Vancouver “cocktail designer” Jay Jones has seen it all: the hangover of eighties-style drinks, the rise of fine dining, the molecular movement. While his own award-winning concoctions steer toward the classics, the new executive bartender of the Donnelly Group – and EnRoute’s magazine’s 2012 Canadian bartender of the year – pays tribute to his comrades with these five not-to-miss drinks in the city.
Beldi at West Restaurant and Bar
“David Wolowidnyk runs the bar program. He’s considered one of the better bartenders in the world. His designs have a subtly and nuance and huge complexity of flavours. Beldi is a gin-based drink inspired by Morocco. He designed this in Morocco in an international competition: saffron, ginseng, green tea, mint, cinnamon, lemon-Marrakesh bitters, coriander. It’s really a beautiful spice-market cornucopia and it was so good, it won the competition.” 2881 Granville St.; westrestaurant.com
The Four Horsemen at Clough Club
“Clough Club is named after John Clough, the first lamp lighter of Gastown. It was devised as a whisky den. The drink that we’ve just added is called the Four Horsemen. That’s based around Manhattan architecture. In this case the base is Maker’s 46 bourbon, which is a heavily charred bourbon. There’s also a Sicilian amaro, French apricot liqueur and a heavy dash of Angostura bitters. It’s very bold because it’s entirely made from alcoholic components. But there’s a balance. It’s deep, it’s moody and it really reflects the style of the room.” 212 Abbott St.; donnellygroup.ca
Port Authority at 1927 Lobby Lounge
“Hotel Georgia has a restaurant, but the 1927 Lobby Lounge is the little cocktail lounge tucked away in the corner. Its style is a bit more old-fashioned, harkening back to the origins of the hotel. There are gorgeous sofas and a minimalist bar – only four seats, so you have this sense of intimacy. Port Authority is a bourbon-based cocktail as well, but taking more of a dessert approach. It involves a bourbon base, but with a good dash of port, as well as maraschino liqueur, house-made chocolate liqueur, as well as chocolate bitters made in Seattle. So it sounds like it’s quite a sweet drink, but it’s not. It has that indulgent tone that lends itself to the end of the night.” 801 West Georgia St.; rosewoodhotels.com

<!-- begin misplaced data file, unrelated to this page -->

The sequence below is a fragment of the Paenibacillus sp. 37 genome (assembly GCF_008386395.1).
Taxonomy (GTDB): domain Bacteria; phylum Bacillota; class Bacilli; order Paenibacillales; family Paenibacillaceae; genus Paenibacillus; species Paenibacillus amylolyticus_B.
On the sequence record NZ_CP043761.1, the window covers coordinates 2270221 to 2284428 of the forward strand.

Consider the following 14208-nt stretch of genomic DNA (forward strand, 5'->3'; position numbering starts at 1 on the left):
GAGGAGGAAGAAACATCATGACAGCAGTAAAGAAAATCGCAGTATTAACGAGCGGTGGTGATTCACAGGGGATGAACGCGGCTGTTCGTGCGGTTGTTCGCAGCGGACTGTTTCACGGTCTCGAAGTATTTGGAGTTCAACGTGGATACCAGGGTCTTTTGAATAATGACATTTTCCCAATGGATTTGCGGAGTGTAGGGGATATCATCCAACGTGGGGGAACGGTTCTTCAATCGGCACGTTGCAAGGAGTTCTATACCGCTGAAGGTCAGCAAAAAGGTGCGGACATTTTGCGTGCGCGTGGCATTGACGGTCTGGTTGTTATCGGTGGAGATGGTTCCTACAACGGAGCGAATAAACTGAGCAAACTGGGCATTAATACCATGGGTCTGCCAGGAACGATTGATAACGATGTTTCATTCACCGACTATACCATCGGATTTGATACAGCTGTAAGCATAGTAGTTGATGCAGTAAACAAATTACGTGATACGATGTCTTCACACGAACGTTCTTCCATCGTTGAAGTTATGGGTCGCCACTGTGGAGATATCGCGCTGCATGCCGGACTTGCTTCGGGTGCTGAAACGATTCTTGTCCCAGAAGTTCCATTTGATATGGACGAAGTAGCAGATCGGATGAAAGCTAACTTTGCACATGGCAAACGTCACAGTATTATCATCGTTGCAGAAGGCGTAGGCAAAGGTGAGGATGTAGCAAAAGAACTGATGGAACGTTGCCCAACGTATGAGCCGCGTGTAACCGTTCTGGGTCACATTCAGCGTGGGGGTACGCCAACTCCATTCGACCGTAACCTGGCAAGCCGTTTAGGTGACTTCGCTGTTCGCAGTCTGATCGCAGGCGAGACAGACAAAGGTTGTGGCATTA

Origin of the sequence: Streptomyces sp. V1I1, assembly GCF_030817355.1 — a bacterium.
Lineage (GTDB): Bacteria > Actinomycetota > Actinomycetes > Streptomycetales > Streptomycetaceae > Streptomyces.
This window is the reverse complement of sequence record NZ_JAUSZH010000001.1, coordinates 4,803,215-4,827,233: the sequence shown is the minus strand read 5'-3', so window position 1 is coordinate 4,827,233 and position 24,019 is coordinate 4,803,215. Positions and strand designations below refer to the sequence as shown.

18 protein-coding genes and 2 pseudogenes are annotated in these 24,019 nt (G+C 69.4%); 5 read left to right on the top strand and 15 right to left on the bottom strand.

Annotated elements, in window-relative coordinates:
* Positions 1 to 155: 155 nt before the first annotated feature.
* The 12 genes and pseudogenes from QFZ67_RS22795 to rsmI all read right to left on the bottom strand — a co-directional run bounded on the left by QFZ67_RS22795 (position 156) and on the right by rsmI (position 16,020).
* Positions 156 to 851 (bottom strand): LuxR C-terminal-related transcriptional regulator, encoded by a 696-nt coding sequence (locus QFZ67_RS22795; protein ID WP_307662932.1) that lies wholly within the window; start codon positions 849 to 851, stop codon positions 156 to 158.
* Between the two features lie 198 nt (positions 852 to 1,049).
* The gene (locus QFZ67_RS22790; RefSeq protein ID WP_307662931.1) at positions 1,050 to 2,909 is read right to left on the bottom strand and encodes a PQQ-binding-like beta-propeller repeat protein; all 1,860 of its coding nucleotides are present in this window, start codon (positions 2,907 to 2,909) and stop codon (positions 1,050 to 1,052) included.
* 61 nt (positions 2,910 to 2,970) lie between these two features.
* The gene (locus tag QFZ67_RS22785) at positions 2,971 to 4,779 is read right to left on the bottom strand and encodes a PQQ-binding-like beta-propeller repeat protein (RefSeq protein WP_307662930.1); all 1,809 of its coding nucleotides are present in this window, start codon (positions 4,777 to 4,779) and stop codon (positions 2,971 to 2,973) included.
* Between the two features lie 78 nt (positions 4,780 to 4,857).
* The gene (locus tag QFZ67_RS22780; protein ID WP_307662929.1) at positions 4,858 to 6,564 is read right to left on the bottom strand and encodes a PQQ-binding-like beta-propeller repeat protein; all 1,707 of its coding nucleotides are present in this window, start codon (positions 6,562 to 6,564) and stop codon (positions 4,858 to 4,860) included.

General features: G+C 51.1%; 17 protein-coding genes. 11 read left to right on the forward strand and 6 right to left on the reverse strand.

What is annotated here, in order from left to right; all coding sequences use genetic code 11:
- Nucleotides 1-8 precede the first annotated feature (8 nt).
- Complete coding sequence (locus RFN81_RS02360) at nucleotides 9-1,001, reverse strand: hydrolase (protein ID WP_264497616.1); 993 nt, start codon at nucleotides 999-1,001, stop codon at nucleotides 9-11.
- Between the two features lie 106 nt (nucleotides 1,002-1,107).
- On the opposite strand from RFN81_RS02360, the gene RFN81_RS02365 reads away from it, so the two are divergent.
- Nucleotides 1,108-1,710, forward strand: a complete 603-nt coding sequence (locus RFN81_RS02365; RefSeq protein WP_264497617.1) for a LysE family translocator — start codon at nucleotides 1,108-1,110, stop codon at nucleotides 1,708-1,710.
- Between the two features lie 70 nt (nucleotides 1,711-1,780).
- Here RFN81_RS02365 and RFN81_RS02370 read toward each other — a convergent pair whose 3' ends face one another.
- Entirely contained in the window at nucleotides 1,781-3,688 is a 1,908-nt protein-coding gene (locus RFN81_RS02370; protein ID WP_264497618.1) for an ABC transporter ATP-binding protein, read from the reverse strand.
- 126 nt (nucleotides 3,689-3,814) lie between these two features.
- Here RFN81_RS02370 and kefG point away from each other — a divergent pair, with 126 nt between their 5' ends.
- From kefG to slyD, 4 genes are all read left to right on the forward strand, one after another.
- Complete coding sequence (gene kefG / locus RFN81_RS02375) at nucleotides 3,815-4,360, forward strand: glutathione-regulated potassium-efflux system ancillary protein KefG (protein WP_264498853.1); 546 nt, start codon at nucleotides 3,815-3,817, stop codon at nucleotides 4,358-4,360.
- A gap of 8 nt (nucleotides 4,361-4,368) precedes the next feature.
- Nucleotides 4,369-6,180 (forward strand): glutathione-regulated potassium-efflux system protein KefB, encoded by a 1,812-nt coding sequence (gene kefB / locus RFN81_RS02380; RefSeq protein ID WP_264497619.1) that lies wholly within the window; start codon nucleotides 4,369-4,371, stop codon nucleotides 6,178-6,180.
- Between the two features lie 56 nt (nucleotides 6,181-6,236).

Smokehouse at Killjoy Barbers
“The concept is a cocktail tavern in conjunction with a three-chair gentleman’s barbershop. It’s definitely the gin-centric cocktail bar in Vancouver. One in particular that’s quite creative is called Smokehouse. The main ingredient is a Victoria oaken gin. Combined with that is an Italian amaro, but very light and fresh, and also mezcal, which is very smokey. And then lemon zest. It’s a very curious palate. It’s one of those discovery drinks that takes your palate in different directions.” 1120 Hamilton St.; donnellygroup.ca
Check Out at the Fairmont Pacific Rim lobby lounge
“The lobby lounge has this incredible ambiance because you’ve got this mixture of locals and travellers decompressing. Very professional bartenders, very engaging. They play around a lot with styles to keep pace with international trends. They have a couple of cheeky cocktails. One is called Check In and one is called Check Out. Check Out is really worthy of consideration. It goes with a tequila base, combined with amaro that has some earthiness and coffee tones to it. They [add] barrel-age[d] Cointreau, then finish with a little bit of Fernet Branca. So it’s a soothing drink. It’s a digestif drink.” 1038 Canada Place; fairmont.com
This interview has been edited and condensed.
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